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I've been a Canberran since moving here from Adelaide on the first day of 1980. I now live in suburban Duffy with my partner Louise Maher, ABC 666 radio and on-line journalist. Among my early memories is following Sleepy Lizards (Shinglebacks) around the paddocks north of Adelaide, guarded by the faithful bull terrier. I have always been passionate about the natural world, trying to understand how it works, how the nature of Australia came to be, and sharing those understandings. My especial passions are birds, orchids and mammals. For much of my life I have been a full-time naturalist, running bush tours, writing books etc, doing consultancies, presenting a regular radio slot on local ABC, chairing a government environment advisory committee and running adult education classes. Recently I have eased back somewhat, but am still writing, teaching, doing some radio work and running overseas tours - as part of my fascination with our Gondwanan origins I've been running tours to South America for the past decade. I was awarded the Australian Plants Society Award in 2001 and the Australian Natural History Medallion in 2006, both for services to education and conservation. In January 2018 I was awarded a Medal of the Order of Australia for 'service to conservation and the environment'.

Wednesday, 20 November 2013

Enter Olinguito

One of my very first postings in this blog asked the question "When is a REALLY lousy photo OK?". My suggested answer to the question then was "when it's the only way to properly tell a story that I think is worth telling". Today, as you may have divined, that situation raises its head again.

The omnivorous family Procyonidae of the Americas (in the Order Carnivora) includes some familiar species, including raccoons and coatis.
South American Coatis Nasua nasua, Manu National Park, Peru.
A widespread and relatively familiar procyonid.
Among the less familiar species is the Olingo Bassaricyon spp. - I use that term because at least until very recently there was some considerable confusion and dispute as to just what constituted an Olingo. Some authorities recognised just one, while others separated out the central American olingos from those of north-western South America.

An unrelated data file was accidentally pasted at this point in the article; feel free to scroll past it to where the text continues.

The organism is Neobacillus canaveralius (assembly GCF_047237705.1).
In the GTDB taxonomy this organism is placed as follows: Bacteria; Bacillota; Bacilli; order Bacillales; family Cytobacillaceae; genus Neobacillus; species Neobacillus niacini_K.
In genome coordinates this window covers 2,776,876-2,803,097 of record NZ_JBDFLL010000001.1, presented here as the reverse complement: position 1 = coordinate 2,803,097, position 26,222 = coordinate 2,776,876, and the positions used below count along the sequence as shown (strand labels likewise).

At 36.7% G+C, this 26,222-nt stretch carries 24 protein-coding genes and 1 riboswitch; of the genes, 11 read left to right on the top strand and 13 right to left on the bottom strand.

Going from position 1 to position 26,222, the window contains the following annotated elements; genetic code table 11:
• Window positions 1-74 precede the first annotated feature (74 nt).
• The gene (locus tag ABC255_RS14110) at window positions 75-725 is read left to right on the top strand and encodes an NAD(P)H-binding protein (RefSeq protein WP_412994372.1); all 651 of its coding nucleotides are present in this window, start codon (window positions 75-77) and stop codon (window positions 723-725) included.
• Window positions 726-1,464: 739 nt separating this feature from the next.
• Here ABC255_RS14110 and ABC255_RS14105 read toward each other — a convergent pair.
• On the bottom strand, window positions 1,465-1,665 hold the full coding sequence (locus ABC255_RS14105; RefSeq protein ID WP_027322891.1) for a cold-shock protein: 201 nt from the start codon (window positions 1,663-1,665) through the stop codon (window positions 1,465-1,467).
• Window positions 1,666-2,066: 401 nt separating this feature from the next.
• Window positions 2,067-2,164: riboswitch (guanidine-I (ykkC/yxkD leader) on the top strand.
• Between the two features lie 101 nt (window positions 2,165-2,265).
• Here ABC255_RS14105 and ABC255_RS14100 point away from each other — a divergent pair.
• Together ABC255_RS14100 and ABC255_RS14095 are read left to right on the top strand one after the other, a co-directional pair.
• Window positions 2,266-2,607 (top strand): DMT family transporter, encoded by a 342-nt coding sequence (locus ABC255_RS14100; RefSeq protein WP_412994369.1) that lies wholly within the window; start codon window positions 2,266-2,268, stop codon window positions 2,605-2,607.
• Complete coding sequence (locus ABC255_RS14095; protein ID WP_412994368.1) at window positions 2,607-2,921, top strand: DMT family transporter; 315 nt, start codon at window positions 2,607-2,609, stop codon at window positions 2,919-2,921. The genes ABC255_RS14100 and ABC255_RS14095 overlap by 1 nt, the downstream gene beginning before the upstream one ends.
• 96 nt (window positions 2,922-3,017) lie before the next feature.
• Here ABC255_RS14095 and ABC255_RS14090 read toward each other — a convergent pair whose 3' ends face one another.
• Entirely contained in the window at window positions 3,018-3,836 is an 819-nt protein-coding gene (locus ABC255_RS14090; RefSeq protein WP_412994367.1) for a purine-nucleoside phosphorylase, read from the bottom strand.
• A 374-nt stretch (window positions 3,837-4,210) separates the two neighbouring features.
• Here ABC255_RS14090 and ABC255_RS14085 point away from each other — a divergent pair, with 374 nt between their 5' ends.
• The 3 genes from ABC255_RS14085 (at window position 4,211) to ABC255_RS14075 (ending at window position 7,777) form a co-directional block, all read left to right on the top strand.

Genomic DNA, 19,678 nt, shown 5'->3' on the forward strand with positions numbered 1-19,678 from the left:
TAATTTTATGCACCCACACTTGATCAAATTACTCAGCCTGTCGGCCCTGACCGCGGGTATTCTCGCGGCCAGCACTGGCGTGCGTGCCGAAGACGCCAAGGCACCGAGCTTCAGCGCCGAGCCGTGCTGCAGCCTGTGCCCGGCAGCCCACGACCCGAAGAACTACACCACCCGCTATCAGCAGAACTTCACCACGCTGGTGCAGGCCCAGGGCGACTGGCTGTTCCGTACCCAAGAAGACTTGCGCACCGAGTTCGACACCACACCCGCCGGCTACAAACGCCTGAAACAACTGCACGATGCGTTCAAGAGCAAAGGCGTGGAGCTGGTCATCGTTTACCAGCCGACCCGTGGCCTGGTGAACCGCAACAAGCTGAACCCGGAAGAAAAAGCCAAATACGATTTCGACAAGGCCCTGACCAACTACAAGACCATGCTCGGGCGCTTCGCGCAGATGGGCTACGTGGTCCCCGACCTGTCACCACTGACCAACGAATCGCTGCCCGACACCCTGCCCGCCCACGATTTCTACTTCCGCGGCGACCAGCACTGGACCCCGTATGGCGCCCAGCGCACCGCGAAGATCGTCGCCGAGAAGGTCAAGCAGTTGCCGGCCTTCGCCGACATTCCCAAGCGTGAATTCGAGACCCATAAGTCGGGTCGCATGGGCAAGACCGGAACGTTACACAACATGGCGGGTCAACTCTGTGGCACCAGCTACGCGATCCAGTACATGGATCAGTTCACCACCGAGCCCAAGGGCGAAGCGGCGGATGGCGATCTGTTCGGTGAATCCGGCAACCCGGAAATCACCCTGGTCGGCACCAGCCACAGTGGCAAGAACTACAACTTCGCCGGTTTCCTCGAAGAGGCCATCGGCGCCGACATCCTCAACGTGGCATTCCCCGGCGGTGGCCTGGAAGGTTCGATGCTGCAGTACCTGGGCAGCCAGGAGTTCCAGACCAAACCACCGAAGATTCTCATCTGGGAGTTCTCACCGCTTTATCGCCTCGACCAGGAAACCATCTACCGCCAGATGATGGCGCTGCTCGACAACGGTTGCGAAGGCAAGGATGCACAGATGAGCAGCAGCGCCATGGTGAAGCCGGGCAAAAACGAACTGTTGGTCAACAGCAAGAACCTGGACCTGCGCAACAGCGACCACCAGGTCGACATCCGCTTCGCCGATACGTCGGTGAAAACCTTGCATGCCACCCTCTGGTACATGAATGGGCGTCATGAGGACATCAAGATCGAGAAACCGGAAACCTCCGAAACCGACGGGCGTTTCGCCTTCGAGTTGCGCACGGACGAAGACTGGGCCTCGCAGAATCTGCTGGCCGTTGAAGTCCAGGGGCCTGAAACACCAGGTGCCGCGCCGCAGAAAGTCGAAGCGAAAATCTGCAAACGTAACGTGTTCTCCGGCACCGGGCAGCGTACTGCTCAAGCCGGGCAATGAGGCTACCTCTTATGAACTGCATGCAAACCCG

Northern Olingo Bassacaryon gabbi, Costa Rica.
Photo courtesy Wikipedia.
Recently the olingo specialists, generally working around Kristofer Helgen at the Smithsonian Institution in Washington, did a thorough survey of museum specimens and studied their DNA. It was not particularly startling when they determined that the lowland forms east and west of the Andes apparently represent separate species; others had already suggested that. What was a surprise was their growing realisation that a quite different species of olingo inhabited the cloud forests of the northern Andes, from Colombia to Ecuador and at elevations of 1500 to 2700 metres above sea level. 

Cloud forest at its most typical, Bellavista Lodge, north-western Ecuador.

Museum specimens had been lumped with lowland olingos (though one New York zoologist came close to the truth in the 1920s, but didn't ever publish). It transpired that one had even been exhibited in US zoos in the 1960s and 70s, where it understandably declined to breed with 'other' olingos. Helgen's group realised that cloud forest olingo specimens were consistently smaller, redder and heavier-furred than lowland ones with different dentition; they were named 'Olinguito' (little olingo). A targeted expedition to the historical range actually did find the animal in the wild; in August 2013 a publication officially named it Bassaricyon neblina (ie 'misty'), the first new species of carnivore to be named from the Americas in 35 years.

I'd followed the story with some excitement, but never dreamed that I might have the opportunity to actually meet the Olinguito when I went back to Ecuador last month. However it turned out that Bellavista Lodge (where the above photo of prime Olinguito habitat was taken) had been hosting visits from its local Olinguitos for some time, first when they began sharing in the hummingbirds' nectar from the feeders and later when they were offered bananas at an elevated feeding platform.

It was one of the most amazing wildlife offers I'd ever received when our group was invited to come and observe a pair of this very special animal coming down to this feeder at night. This brings me back to my opening comments on lousy photos - obviously enough no flash is permitted and my basic little camera was struggling. Nonetheless I think this is one of those occasions when sharing poor photos is justified - so far not many people have had the opportunity to see the Olinguito in the wild and I think that in that circumstance almost any pic is better than none. (And in any case you can easily find better ones on the web!)
Above and below; wild Olinguito coming to sample some banana at Bellavista Lodge, north-western Ecuador.

Probably in due course other cloud forest lodges will discover they live with Olinguitos too but meantime Bellavista might be one of your few realistic chances of seeing one! And of course the question, yet again, is 'what else is out there?'...



Susan said...

Ooooooh how exciting!! I remember one of the zoologists involved in 'discovering' the new species saying that when you look at them now you can't believe no one noticed the difference before.

Flabmeister said...

I suggest you refer to my blog (most any post) before you start calling photos like that 'lousy'!

Well done!